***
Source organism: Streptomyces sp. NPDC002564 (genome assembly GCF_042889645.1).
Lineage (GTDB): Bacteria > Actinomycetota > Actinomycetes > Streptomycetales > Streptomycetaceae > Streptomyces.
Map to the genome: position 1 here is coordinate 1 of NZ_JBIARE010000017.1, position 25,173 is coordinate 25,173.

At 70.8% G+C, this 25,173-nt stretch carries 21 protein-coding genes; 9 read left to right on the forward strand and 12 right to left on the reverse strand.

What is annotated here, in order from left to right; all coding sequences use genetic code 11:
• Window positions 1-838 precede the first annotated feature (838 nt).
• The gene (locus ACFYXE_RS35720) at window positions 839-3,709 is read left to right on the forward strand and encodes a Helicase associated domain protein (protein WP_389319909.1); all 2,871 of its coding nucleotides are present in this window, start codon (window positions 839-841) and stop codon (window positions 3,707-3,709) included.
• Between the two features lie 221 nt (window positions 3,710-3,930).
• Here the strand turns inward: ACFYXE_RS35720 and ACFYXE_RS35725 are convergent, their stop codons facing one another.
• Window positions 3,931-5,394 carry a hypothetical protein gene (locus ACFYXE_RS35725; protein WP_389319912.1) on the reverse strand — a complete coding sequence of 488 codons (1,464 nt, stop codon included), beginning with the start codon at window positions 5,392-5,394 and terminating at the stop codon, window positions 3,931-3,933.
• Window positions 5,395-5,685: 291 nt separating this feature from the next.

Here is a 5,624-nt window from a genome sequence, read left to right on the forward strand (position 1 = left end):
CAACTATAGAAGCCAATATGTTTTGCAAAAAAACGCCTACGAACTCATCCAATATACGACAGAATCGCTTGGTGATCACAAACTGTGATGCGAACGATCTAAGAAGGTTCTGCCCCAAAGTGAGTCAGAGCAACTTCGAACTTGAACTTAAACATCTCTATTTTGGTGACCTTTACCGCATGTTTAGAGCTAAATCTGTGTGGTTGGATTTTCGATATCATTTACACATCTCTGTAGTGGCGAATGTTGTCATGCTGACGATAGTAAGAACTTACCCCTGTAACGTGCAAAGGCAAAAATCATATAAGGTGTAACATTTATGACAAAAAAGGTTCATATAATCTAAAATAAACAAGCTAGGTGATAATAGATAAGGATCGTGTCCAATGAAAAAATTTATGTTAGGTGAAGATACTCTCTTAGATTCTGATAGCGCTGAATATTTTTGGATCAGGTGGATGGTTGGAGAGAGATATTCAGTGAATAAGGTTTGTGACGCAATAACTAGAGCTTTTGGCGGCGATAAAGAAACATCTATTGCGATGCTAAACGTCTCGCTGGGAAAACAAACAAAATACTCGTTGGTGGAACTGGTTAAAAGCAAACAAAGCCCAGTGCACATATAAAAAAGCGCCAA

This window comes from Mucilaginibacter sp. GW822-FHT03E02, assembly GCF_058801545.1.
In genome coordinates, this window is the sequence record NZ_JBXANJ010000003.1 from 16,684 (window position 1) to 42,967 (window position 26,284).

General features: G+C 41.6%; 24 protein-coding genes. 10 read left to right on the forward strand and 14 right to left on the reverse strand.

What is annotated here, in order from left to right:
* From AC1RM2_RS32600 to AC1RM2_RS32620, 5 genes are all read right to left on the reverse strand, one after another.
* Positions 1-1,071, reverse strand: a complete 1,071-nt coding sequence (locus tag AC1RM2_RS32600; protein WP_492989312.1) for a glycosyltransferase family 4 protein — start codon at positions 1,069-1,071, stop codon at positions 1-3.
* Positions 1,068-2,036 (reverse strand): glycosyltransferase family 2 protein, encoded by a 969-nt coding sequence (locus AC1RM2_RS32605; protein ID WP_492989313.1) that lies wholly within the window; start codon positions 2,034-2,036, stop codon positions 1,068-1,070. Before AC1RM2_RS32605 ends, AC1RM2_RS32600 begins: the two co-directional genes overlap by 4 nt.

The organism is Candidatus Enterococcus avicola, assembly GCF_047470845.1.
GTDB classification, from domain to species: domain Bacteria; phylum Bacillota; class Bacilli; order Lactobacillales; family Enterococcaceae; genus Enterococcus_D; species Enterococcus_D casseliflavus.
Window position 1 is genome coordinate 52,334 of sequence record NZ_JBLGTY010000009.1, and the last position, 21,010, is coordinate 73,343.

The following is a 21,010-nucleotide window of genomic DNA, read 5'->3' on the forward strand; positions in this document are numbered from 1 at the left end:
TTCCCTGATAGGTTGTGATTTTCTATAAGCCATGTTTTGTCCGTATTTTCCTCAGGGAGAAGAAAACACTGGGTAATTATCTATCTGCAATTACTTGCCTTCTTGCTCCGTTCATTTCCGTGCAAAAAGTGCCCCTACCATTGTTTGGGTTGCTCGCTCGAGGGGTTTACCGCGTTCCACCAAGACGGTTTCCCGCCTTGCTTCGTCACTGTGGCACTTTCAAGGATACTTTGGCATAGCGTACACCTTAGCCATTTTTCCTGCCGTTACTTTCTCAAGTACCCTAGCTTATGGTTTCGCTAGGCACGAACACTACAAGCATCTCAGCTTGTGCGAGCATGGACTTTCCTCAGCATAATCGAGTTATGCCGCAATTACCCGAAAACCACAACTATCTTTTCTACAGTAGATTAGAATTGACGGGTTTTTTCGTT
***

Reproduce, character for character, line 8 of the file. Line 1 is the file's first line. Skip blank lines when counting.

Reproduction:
• Between the two features lie 221 nt (window positions 3,710-3,930).